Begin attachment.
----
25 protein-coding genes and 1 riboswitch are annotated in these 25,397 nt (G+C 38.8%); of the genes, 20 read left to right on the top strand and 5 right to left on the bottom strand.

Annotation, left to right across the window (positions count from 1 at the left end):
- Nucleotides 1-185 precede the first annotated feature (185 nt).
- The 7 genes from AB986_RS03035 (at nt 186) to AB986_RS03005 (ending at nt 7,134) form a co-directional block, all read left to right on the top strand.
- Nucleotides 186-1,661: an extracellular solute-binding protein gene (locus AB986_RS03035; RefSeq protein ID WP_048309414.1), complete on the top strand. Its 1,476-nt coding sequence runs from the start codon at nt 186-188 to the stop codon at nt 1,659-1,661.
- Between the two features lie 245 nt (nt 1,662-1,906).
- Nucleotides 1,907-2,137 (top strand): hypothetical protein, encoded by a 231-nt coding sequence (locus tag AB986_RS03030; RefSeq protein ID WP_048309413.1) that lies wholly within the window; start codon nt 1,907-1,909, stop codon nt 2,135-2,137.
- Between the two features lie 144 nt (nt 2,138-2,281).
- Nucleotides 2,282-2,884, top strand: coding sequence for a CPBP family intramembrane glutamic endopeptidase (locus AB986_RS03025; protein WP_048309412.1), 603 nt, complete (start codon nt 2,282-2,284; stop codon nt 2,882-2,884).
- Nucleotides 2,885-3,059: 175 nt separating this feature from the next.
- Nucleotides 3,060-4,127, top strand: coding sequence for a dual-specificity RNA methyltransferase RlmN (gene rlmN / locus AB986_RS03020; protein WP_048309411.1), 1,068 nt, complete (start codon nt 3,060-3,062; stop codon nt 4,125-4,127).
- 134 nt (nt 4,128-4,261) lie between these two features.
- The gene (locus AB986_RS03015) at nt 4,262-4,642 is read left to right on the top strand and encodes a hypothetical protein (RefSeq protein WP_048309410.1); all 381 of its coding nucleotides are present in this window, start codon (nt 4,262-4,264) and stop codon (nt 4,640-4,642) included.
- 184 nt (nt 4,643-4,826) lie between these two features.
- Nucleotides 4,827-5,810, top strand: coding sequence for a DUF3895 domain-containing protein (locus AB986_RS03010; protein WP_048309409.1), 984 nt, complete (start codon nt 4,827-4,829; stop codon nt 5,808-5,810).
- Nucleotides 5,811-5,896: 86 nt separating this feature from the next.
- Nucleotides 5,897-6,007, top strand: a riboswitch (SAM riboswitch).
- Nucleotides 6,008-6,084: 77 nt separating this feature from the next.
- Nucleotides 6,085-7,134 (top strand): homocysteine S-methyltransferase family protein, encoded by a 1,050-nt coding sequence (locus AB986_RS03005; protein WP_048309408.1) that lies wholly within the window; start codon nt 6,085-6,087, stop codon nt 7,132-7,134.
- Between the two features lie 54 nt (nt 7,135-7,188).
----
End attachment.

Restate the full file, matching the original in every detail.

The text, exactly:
25 protein-coding genes and 1 riboswitch are annotated in these 25,397 nt (G+C 38.8%); of the genes, 20 read left to right on the top strand and 5 right to left on the bottom strand.

Annotation, left to right across the window (positions count from 1 at the left end):
- Nucleotides 1-185 precede the first annotated feature (185 nt).
- The 7 genes from AB986_RS03035 (at nt 186) to AB986_RS03005 (ending at nt 7,134) form a co-directional block, all read left to right on the top strand.
- Nucleotides 186-1,661: an extracellular solute-binding protein gene (locus AB986_RS03035; RefSeq protein ID WP_048309414.1), complete on the top strand. Its 1,476-nt coding sequence runs from the start codon at nt 186-188 to the stop codon at nt 1,659-1,661.
- Between the two features lie 245 nt (nt 1,662-1,906).
- Nucleotides 1,907-2,137 (top strand): hypothetical protein, encoded by a 231-nt coding sequence (locus tag AB986_RS03030; RefSeq protein ID WP_048309413.1) that lies wholly within the window; start codon nt 1,907-1,909, stop codon nt 2,135-2,137.
- Between the two features lie 144 nt (nt 2,138-2,281).
- Nucleotides 2,282-2,884, top strand: coding sequence for a CPBP family intramembrane glutamic endopeptidase (locus AB986_RS03025; protein WP_048309412.1), 603 nt, complete (start codon nt 2,282-2,284; stop codon nt 2,882-2,884).
- Nucleotides 2,885-3,059: 175 nt separating this feature from the next.
- Nucleotides 3,060-4,127, top strand: coding sequence for a dual-specificity RNA methyltransferase RlmN (gene rlmN / locus AB986_RS03020; protein WP_048309411.1), 1,068 nt, complete (start codon nt 3,060-3,062; stop codon nt 4,125-4,127).
- 134 nt (nt 4,128-4,261) lie between these two features.
- The gene (locus AB986_RS03015) at nt 4,262-4,642 is read left to right on the top strand and encodes a hypothetical protein (RefSeq protein WP_048309410.1); all 381 of its coding nucleotides are present in this window, start codon (nt 4,262-4,264) and stop codon (nt 4,640-4,642) included.
- 184 nt (nt 4,643-4,826) lie between these two features.
- Nucleotides 4,827-5,810, top strand: coding sequence for a DUF3895 domain-containing protein (locus AB986_RS03010; protein WP_048309409.1), 984 nt, complete (start codon nt 4,827-4,829; stop codon nt 5,808-5,810).
- Nucleotides 5,811-5,896: 86 nt separating this feature from the next.
- Nucleotides 5,897-6,007, top strand: a riboswitch (SAM riboswitch).
- Nucleotides 6,008-6,084: 77 nt separating this feature from the next.
- Nucleotides 6,085-7,134 (top strand): homocysteine S-methyltransferase family protein, encoded by a 1,050-nt coding sequence (locus AB986_RS03005; protein WP_048309408.1) that lies wholly within the window; start codon nt 6,085-6,087, stop codon nt 7,132-7,134.
- Between the two features lie 54 nt (nt 7,135-7,188).